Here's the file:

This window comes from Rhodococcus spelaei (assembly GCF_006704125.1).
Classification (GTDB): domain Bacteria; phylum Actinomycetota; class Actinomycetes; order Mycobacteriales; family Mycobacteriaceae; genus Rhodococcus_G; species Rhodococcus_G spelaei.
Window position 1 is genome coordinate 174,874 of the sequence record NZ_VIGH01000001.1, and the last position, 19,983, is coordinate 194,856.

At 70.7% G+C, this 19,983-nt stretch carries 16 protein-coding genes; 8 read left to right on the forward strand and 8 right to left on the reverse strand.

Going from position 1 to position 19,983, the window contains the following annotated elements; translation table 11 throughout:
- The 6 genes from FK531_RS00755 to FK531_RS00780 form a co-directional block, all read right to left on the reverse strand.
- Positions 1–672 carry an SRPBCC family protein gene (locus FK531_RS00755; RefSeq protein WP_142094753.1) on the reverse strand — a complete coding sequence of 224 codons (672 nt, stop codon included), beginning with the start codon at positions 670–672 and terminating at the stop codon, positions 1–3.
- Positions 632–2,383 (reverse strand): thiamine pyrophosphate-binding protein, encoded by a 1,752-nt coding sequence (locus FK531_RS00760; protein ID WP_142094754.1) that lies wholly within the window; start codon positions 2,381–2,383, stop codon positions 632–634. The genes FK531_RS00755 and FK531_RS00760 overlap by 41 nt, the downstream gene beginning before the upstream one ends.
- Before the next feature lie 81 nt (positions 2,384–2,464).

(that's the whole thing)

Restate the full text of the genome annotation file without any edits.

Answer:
This window comes from Rhodococcus spelaei (assembly GCF_006704125.1).
Classification (GTDB): domain Bacteria; phylum Actinomycetota; class Actinomycetes; order Mycobacteriales; family Mycobacteriaceae; genus Rhodococcus_G; species Rhodococcus_G spelaei.
Window position 1 is genome coordinate 174,874 of the sequence record NZ_VIGH01000001.1, and the last position, 19,983, is coordinate 194,856.

At 70.7% G+C, this 19,983-nt stretch carries 16 protein-coding genes; 8 read left to right on the forward strand and 8 right to left on the reverse strand.

Going from position 1 to position 19,983, the window contains the following annotated elements; translation table 11 throughout:
- The 6 genes from FK531_RS00755 to FK531_RS00780 form a co-directional block, all read right to left on the reverse strand.
- Positions 1–672 carry an SRPBCC family protein gene (locus FK531_RS00755; RefSeq protein WP_142094753.1) on the reverse strand — a complete coding sequence of 224 codons (672 nt, stop codon included), beginning with the start codon at positions 670–672 and terminating at the stop codon, positions 1–3.
- Positions 632–2,383 (reverse strand): thiamine pyrophosphate-binding protein, encoded by a 1,752-nt coding sequence (locus FK531_RS00760; protein ID WP_142094754.1) that lies wholly within the window; start codon positions 2,381–2,383, stop codon positions 632–634. The genes FK531_RS00755 and FK531_RS00760 overlap by 41 nt, the downstream gene beginning before the upstream one ends.
- Before the next feature lie 81 nt (positions 2,384–2,464).